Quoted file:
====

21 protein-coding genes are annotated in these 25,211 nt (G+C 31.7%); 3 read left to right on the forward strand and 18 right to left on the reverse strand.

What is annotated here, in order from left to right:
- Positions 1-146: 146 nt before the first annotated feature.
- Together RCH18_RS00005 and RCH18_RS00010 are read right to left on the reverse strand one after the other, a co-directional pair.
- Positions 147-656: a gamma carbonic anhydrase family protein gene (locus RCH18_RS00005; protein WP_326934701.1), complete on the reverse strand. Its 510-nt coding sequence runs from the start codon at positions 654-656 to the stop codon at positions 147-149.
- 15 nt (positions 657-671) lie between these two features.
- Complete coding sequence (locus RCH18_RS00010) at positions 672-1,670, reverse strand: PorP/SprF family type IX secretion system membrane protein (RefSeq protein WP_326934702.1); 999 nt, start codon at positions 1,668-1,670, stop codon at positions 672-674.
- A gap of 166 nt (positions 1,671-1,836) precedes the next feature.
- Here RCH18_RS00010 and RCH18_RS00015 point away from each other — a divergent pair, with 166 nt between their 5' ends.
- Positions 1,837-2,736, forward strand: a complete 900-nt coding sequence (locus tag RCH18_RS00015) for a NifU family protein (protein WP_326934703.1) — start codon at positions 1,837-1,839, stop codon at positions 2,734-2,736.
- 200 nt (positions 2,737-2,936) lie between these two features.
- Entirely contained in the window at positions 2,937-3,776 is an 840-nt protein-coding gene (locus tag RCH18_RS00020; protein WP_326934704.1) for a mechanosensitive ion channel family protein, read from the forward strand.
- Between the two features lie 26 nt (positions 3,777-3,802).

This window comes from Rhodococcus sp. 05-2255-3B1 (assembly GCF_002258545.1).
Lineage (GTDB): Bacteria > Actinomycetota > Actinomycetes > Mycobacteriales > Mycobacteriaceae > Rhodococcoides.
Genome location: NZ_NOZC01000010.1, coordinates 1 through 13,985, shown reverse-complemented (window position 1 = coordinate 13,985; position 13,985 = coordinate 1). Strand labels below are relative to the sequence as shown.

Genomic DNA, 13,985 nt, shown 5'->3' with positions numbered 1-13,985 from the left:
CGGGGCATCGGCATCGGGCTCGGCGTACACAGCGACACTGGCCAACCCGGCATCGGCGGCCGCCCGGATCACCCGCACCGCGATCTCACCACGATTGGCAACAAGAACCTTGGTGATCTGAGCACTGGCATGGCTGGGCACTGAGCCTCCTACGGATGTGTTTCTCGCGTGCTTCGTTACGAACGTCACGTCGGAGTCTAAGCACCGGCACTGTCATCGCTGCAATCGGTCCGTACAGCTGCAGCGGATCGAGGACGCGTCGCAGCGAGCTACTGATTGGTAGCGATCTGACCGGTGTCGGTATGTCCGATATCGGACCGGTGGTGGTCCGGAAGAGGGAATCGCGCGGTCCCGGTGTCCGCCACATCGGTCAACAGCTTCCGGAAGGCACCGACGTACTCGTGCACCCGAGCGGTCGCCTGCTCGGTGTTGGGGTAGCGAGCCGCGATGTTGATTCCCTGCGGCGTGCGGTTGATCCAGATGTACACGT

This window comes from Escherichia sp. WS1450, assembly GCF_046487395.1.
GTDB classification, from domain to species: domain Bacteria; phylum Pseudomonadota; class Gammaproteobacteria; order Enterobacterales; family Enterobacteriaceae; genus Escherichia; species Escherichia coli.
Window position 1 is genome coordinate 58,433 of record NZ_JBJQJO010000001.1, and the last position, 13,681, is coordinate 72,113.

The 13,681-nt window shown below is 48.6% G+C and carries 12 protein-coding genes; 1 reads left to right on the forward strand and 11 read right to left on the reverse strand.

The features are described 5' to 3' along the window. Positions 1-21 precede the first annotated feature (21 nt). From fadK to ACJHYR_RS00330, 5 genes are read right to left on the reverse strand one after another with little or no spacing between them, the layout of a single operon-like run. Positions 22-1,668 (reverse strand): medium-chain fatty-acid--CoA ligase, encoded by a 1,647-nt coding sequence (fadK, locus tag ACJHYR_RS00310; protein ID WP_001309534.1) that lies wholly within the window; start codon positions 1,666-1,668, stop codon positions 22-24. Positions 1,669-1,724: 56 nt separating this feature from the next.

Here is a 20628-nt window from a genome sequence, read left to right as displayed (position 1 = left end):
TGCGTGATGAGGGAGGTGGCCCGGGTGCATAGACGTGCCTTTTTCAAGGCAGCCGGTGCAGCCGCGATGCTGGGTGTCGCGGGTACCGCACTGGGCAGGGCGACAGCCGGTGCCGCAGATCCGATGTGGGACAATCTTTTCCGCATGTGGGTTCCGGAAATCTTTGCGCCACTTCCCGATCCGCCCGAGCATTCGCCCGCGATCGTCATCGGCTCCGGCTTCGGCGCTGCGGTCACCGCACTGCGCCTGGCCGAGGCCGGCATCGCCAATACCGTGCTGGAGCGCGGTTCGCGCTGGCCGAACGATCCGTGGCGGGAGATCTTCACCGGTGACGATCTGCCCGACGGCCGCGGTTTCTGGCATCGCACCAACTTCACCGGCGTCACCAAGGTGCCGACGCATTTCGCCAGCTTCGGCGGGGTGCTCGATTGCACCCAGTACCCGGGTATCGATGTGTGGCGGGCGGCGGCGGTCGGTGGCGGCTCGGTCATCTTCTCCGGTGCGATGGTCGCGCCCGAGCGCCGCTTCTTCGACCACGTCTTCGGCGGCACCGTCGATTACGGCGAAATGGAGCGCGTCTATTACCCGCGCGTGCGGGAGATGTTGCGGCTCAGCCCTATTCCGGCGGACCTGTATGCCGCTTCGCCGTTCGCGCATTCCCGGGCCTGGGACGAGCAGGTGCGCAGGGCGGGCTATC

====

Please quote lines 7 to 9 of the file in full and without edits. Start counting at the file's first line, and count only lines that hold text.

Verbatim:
- Complete coding sequence (locus RCH18_RS00010) at positions 672-1,670, reverse strand: PorP/SprF family type IX secretion system membrane protein (RefSeq protein WP_326934702.1); 999 nt, start codon at positions 1,668-1,670, stop codon at positions 672-674.
- A gap of 166 nt (positions 1,671-1,836) precedes the next feature.
- Here RCH18_RS00010 and RCH18_RS00015 point away from each other — a divergent pair, with 166 nt between their 5' ends.